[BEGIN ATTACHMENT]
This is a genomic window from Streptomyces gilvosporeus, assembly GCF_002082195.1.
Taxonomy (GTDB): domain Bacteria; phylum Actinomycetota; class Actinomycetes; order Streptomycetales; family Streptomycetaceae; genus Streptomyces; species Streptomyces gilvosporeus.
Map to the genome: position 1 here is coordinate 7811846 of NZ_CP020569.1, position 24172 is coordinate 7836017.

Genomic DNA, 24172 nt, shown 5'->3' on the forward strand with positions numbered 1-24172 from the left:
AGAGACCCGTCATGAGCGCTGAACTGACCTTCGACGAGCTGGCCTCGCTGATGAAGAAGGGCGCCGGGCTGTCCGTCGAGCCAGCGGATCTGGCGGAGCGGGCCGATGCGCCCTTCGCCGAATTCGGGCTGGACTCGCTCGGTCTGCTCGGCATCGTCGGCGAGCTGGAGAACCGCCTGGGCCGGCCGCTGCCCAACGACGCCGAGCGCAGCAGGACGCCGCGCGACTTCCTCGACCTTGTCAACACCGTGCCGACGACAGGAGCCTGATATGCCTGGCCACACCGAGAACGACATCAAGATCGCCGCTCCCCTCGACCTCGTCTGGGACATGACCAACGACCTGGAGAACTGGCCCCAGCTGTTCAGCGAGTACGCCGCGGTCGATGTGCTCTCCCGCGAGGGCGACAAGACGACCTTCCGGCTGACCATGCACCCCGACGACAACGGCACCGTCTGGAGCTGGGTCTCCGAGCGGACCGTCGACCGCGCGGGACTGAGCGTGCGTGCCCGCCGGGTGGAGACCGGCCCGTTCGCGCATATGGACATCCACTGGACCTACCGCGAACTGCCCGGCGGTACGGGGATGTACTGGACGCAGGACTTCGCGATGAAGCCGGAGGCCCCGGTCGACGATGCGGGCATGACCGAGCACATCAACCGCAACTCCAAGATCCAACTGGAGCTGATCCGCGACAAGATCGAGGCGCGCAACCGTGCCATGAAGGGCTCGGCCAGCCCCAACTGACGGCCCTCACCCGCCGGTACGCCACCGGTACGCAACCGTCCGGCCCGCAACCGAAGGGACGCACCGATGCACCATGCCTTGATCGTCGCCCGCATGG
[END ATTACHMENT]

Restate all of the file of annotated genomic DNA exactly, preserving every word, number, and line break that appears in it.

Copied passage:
This is a genomic window from Streptomyces gilvosporeus, assembly GCF_002082195.1.
Taxonomy (GTDB): domain Bacteria; phylum Actinomycetota; class Actinomycetes; order Streptomycetales; family Streptomycetaceae; genus Streptomyces; species Streptomyces gilvosporeus.
Map to the genome: position 1 here is coordinate 7811846 of NZ_CP020569.1, position 24172 is coordinate 7836017.

Genomic DNA, 24172 nt, shown 5'->3' on the forward strand with positions numbered 1-24172 from the left:
AGAGACCCGTCATGAGCGCTGAACTGACCTTCGACGAGCTGGCCTCGCTGATGAAGAAGGGCGCCGGGCTGTCCGTCGAGCCAGCGGATCTGGCGGAGCGGGCCGATGCGCCCTTCGCCGAATTCGGGCTGGACTCGCTCGGTCTGCTCGGCATCGTCGGCGAGCTGGAGAACCGCCTGGGCCGGCCGCTGCCCAACGACGCCGAGCGCAGCAGGACGCCGCGCGACTTCCTCGACCTTGTCAACACCGTGCCGACGACAGGAGCCTGATATGCCTGGCCACACCGAGAACGACATCAAGATCGCCGCTCCCCTCGACCTCGTCTGGGACATGACCAACGACCTGGAGAACTGGCCCCAGCTGTTCAGCGAGTACGCCGCGGTCGATGTGCTCTCCCGCGAGGGCGACAAGACGACCTTCCGGCTGACCATGCACCCCGACGACAACGGCACCGTCTGGAGCTGGGTCTCCGAGCGGACCGTCGACCGCGCGGGACTGAGCGTGCGTGCCCGCCGGGTGGAGACCGGCCCGTTCGCGCATATGGACATCCACTGGACCTACCGCGAACTGCCCGGCGGTACGGGGATGTACTGGACGCAGGACTTCGCGATGAAGCCGGAGGCCCCGGTCGACGATGCGGGCATGACCGAGCACATCAACCGCAACTCCAAGATCCAACTGGAGCTGATCCGCGACAAGATCGAGGCGCGCAACCGTGCCATGAAGGGCTCGGCCAGCCCCAACTGACGGCCCTCACCCGCCGGTACGCCACCGGTACGCAACCGTCCGGCCCGCAACCGAAGGGACGCACCGATGCACCATGCCTTGATCGTCGCCCGCATGG